The Times seems to be throwing its weight behind the Twitter phenomenon. @nytimes has nearly 2 million followers, which is nothing to sneeze at even if Twitter does slough half of its new users, and given that plenty of profiles are inactive. But not every Twitter profile in the Times-iverse was created equal: Maureen Dowd's @NYTimesDowd has a meager 1,500 followers, compared to Nicholas Kristof's @nytimeskristof, which has more than 600,000. 

Not an @nytimes follower? May I humbly suggest @sewell_chan, the powerhouse behind the paper's City Room blog. Chan's mere 3,000 followers and relative obscurity in the world of the Times belies a feed full of pointed questions and tantalizing tidbits.

Advertise on MotherJones.com

The Rise of Glenn Beck

| Wed Sep. 23, 2009 12:32 PM EDT

From Vinnie Penn, Glenn Beck's partner in the late 90s, when both were Top 40 jocks at KC101 in New Haven, Connecticut:

He always knew how to work people and situations for attention. He could pick the most pointless story in the news that day and find a way to approach it to get phones lit up. That was his strong point — pissing people off. He was very shrewd on both the business and entertainment sides of radio. He's built his empire on very calculated button pushing.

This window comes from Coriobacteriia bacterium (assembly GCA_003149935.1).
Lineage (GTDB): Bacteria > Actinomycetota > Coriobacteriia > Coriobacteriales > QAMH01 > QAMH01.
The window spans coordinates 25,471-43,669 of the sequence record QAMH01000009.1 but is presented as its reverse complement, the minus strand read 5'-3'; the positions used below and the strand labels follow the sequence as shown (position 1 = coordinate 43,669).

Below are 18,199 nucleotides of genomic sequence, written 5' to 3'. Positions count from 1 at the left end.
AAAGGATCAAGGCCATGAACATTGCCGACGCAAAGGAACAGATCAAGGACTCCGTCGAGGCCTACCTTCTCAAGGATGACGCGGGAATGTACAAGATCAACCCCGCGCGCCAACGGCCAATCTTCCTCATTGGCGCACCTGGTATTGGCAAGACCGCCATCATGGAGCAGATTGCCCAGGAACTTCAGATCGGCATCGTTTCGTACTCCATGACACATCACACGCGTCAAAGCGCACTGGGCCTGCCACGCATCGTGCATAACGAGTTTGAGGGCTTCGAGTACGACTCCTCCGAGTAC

This is from part 3 of Alexander Zaitchik's terrific profile of Beck at Salon.  If you're looking for an antidote to the Beck dreck that Time magazine recently passed off as journalism, this is it. Read part one here and part two here.

GOP Health Care Ideas Run Gamut From Non-Existent To Nefarious

| Wed Sep. 23, 2009 12:16 PM EDT

When you get right down to it, it’s hard to believe Republicans want to run against health care in next year’s midterm elections. But that does seem to be the road they’ve chosen, as Dana Milbank’s report in the Washington Post makes clear. You’ve got Sen. Jim Bunning of Kentucky complaining how the Baucus bill "tramples on American freedom and liberties," (before nodding off to sleep). There’s John Kyl sounding like a broken record: "This bill is a stunning assault on liberty." In fact, the Republican contribution to the "debate" in the Senate Finance Committee on Tuesday had little to do with health care reform at all.